Burnout is a challenge that many people may experience, often due to high-stress careers. While this is true of many professions, Professor Lotte Dyrbye, Professor of Medicine, Medical Education, and Consultant in the Division of Primary Care Internal Medicine at Mayo Clinic, would argue that it is of particular concern for those working in medicine.
“I often get asked, doesn’t everybody have burnout?” she remarked. “Is it really a phenomenon unique to medicine or does it represent a 24/7 society where you have to constantly be connected to your iPhone and to your work?”
After taking a sample of US doctors against US workers, her team found that those in the medical profession presented with higher levels, with 36 per cent increased odds, for burnout.
Professor Dyrbye pointed to the issues of depersonalisation and emotional exhaustion as worrying products of burnout in medicine and also noted that those who were older or married were less likely to suffer from this problem.
She tackled the question of whether the personality of those who enter into medicine is a factor in burnout.
“I also often get asked whether it is a particularly vulnerable person who is attracted to medicine; is it us, not the system? After all, people have written about the physician personality. We are compulsive, we have doubt, guilt and an exaggerated sense of responsibility and in many ways this is adaptive, making us thorough, attentive to detail, and committed to our patients. It can also be very maladaptive, we can have a difficult time relaxing, setting limits, recognising when we’ve done enough, and taking care of ourselves”.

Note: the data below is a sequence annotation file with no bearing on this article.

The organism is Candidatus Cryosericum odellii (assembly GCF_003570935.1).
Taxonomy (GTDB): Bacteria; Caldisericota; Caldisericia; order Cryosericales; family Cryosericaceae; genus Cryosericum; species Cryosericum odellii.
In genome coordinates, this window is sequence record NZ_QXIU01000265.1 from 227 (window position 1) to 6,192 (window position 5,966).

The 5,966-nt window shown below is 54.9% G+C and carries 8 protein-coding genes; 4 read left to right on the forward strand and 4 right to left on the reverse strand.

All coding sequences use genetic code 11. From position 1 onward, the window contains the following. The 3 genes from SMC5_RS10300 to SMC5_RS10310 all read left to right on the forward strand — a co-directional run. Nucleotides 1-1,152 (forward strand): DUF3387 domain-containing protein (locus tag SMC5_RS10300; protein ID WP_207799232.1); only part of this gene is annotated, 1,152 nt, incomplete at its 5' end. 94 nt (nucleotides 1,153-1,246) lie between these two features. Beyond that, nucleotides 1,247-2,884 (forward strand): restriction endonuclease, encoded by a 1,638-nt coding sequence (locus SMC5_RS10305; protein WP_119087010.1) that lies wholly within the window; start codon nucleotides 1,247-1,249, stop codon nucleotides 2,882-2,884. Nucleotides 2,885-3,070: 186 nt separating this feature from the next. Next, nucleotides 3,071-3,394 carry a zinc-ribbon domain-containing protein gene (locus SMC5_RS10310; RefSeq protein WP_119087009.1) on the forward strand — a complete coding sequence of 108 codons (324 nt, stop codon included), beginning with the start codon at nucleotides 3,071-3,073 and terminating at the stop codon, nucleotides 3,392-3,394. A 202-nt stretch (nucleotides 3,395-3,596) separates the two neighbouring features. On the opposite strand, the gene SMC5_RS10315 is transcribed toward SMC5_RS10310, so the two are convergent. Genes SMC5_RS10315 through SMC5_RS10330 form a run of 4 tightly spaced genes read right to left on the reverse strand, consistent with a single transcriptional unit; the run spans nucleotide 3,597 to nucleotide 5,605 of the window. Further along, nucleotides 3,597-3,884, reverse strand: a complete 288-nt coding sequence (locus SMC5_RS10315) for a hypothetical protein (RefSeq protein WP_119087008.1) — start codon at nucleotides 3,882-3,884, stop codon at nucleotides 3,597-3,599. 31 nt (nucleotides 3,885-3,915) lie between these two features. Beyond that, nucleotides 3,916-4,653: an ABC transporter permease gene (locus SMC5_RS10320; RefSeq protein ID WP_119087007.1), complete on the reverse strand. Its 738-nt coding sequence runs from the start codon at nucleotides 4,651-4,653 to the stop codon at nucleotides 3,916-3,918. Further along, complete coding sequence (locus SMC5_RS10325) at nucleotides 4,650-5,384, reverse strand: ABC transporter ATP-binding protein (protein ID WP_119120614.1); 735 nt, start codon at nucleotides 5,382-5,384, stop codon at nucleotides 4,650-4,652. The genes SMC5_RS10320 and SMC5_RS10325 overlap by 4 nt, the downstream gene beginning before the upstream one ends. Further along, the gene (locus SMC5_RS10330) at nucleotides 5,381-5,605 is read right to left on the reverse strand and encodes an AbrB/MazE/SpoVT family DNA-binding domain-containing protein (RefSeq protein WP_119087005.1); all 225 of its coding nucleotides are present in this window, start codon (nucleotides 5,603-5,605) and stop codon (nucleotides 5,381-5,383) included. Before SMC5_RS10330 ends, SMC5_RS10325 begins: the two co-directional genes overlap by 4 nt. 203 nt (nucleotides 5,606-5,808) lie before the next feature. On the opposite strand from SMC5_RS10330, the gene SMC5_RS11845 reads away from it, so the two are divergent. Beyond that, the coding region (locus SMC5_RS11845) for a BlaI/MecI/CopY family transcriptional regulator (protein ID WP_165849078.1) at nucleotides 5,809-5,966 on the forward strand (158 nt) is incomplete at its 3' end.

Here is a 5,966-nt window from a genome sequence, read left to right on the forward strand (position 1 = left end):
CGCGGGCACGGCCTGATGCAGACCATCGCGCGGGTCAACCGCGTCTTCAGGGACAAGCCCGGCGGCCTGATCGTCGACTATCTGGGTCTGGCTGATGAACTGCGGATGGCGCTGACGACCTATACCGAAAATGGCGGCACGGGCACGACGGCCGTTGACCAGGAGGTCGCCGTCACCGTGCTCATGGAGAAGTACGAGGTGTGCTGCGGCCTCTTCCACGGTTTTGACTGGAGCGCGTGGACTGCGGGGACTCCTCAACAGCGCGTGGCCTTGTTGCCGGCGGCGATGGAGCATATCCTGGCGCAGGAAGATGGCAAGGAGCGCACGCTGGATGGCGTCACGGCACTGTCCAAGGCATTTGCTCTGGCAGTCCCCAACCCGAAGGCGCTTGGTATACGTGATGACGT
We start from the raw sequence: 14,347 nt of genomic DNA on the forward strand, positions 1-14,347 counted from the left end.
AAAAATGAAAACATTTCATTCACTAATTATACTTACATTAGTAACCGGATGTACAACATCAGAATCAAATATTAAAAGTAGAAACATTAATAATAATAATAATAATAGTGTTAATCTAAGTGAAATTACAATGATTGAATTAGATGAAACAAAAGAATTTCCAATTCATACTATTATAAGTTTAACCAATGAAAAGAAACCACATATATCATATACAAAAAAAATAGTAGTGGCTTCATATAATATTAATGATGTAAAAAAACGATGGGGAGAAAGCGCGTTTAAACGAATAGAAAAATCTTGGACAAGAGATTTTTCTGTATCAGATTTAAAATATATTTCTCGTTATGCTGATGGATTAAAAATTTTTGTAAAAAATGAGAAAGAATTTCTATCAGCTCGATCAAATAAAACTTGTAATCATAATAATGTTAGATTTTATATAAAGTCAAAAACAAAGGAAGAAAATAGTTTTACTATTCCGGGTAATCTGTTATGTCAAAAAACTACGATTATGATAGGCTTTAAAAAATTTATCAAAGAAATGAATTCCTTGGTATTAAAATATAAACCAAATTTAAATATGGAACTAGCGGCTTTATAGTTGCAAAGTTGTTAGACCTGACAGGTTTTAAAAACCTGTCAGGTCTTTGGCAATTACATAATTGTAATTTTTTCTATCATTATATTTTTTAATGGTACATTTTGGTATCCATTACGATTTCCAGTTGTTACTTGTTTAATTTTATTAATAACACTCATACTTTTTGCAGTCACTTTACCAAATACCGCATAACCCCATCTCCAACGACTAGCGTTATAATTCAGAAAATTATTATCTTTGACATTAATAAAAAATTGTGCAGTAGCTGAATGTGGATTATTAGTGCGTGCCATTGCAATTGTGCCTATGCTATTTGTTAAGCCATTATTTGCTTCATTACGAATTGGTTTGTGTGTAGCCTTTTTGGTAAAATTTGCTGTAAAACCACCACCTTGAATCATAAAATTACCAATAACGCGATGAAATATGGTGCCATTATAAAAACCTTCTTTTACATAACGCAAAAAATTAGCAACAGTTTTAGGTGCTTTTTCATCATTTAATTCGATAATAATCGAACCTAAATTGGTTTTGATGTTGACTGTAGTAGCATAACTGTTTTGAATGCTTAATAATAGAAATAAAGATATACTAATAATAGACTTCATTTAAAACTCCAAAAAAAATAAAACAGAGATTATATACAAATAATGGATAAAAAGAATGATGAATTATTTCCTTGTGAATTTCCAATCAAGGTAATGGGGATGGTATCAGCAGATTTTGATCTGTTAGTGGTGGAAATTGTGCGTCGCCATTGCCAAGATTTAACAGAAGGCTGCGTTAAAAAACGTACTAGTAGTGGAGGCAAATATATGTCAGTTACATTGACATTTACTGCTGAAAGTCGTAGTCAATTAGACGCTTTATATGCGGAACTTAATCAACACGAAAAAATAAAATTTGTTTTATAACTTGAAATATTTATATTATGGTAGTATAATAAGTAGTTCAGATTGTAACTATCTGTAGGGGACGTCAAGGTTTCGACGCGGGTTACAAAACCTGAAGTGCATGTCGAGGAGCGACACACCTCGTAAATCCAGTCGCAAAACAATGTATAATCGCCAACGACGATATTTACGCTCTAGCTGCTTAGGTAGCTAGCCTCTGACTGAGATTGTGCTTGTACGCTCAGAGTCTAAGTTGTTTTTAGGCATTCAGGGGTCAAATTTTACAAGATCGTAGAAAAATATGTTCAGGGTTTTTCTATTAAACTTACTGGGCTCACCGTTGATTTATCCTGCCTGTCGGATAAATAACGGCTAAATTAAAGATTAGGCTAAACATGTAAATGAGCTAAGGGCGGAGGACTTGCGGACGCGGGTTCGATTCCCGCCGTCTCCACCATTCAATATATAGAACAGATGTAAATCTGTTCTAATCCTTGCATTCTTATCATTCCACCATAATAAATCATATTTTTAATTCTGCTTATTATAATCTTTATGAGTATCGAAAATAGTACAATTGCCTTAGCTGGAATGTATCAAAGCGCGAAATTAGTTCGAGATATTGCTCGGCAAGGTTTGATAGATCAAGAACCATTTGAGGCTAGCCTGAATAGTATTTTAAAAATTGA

Professor Dyrbye highlighted the high prevalence of burnout and depression among American medical students in particular, when compared to similarly aged U.S. college graduates.
Her justification for her research lay in how burnout, when ignored, can negatively manifest itself in a medical student: “Burnout threatens our medical students’ professionalism”, she warned, listing examples including failing to complete full physical exams, claiming to order a test when they have not, cheating, plagiarising, and being less likely to feel that they need to meet the needs of the underserved or that they can make a difference.
She made a number of recommendations for diminishing burnout among medical students, citing resilience as a key factor in its prevention.
Professor Dyrbye’s spoke gave a keynote speech at the inaugural RCSI Ed-i-Med conference. Her research interests are focused on medical student, resident, and physician well-being and she is the Primary Investigator on Mayo Medical School’s grant “Accelerating Change in Medical Education,” awarded by the AMA.